Thank you for your approach to this sensitive topic. (It seems it becomes sensitive, like many other topics, when it begins to challenge our own dogmatic position.) I agree that the larger issue here is the one of contradictions that our view may create. For this reason, it is important to continually be studying the scripture and seeking the Holy Spirit’s guidance. As a Christian we must always be open to teaching and correction by our brothers in Christ as confirmed by scripture.

I am pleased that your starting point must be that scripture is inerrant. For then, and only then, can we begin our discernment of the Truth. If we were to accept contradictions in the Bible, our entire foundation for any position or belief becomes suspect and fallible, and entirely influenced by the beliefs of fallible man.

This discussion has helped me tremendously in resolving the various conflicting beliefs I’ve been preached and taught. I love God’s Word and I love especially discovering such wonderful pearls!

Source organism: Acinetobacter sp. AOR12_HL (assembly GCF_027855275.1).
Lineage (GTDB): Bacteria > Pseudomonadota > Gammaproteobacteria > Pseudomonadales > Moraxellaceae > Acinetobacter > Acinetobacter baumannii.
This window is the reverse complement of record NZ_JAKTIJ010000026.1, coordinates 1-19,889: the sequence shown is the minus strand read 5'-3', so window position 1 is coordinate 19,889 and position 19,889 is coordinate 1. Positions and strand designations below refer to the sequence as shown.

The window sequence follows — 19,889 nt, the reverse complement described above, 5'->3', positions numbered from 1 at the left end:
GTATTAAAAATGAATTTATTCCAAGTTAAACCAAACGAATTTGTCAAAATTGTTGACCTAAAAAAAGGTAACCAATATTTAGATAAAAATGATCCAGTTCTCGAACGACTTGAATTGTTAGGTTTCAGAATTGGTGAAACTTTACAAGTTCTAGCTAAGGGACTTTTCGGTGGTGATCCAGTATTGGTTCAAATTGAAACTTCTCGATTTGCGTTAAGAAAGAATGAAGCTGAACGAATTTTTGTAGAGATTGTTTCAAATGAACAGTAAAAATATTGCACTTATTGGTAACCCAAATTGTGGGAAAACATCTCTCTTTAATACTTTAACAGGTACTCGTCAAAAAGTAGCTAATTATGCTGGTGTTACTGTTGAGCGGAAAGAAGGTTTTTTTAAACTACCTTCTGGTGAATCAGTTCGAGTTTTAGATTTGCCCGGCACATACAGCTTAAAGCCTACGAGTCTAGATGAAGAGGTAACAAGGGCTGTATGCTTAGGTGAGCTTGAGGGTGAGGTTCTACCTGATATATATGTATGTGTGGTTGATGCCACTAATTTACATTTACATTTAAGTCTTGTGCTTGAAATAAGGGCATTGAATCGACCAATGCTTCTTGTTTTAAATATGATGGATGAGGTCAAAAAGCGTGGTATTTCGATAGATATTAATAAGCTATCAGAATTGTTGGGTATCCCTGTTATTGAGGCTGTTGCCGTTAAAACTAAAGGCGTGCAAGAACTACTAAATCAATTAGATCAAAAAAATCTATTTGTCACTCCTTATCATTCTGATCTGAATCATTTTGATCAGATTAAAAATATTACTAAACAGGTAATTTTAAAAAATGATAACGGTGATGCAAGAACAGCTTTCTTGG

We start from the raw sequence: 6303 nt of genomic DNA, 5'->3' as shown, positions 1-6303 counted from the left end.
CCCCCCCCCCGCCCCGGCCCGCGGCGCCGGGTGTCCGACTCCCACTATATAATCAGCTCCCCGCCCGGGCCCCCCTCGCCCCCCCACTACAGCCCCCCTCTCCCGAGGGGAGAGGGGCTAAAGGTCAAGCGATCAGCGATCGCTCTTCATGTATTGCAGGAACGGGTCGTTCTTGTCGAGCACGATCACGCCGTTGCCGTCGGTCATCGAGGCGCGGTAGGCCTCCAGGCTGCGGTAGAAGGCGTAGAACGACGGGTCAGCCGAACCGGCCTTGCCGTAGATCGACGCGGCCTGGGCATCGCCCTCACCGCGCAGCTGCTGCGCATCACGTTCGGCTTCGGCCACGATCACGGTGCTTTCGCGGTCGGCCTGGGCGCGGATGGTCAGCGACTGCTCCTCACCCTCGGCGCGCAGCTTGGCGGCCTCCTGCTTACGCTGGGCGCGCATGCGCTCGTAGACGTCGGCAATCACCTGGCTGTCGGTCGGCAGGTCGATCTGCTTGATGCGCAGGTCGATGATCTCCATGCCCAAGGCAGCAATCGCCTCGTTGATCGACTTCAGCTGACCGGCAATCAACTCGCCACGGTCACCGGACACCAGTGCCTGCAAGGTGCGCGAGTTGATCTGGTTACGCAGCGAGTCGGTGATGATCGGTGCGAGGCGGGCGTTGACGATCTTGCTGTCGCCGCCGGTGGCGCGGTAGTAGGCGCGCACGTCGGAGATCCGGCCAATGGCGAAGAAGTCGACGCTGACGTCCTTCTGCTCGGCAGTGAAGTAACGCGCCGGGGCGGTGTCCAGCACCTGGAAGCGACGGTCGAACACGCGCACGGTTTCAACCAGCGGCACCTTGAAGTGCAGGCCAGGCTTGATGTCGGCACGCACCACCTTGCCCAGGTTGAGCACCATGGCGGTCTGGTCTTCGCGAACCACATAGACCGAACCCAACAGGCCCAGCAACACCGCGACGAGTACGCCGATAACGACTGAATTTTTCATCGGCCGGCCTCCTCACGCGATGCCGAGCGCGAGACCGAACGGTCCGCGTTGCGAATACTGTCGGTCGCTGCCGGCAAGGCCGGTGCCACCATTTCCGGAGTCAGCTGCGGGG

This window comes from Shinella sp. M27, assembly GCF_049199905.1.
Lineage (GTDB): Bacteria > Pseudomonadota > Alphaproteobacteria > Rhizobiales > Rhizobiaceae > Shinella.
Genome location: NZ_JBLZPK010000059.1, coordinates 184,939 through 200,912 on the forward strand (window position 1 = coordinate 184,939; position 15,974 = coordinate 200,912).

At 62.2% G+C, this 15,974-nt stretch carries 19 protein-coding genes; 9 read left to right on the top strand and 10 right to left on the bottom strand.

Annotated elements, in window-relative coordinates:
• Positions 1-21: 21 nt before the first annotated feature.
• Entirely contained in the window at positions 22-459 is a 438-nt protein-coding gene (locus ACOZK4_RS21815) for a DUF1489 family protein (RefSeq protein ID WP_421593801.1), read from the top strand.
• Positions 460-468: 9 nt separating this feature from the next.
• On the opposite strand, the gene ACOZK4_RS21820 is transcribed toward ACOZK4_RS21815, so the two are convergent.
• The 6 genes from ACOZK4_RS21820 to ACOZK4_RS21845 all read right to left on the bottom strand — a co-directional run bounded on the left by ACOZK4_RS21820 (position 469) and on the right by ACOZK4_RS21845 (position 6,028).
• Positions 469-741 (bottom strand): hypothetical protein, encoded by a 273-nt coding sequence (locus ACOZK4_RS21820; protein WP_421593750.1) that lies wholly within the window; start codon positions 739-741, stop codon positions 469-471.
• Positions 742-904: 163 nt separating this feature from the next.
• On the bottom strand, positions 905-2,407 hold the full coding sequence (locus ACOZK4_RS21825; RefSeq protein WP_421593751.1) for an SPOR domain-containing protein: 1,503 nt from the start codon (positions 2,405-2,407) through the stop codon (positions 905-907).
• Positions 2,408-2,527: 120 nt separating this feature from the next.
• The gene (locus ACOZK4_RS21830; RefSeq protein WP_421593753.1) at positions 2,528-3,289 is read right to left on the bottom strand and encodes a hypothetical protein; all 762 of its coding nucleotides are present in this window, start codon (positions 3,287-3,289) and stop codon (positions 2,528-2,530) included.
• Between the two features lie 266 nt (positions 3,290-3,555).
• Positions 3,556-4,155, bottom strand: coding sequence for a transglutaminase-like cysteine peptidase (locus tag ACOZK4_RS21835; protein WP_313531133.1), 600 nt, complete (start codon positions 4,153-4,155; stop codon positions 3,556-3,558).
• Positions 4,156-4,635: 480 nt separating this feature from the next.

God bless you for your willingness to address this topic in the spirit of brotherly love.

62. Henry - June 7, 2013


Could it be that Jesus was telling a parable as opposed to a literal story? Whilst you are considering that, consider all the other dead that Jesus raised from the dead – think of the other Lazarus. Did Jesus bring them back from paradise to live again in this sinful world?

63. Henry - June 7, 2013

Hi John Boyer,

Thank you for your very thoughtful and encouraging post. I trully appreciate your comments and your understanding of precisely where I am coming from with this. It doesn’t really matter where we go when we die if our salvation is secured. But we sure do need to preserve the trustworthiness of scriptures.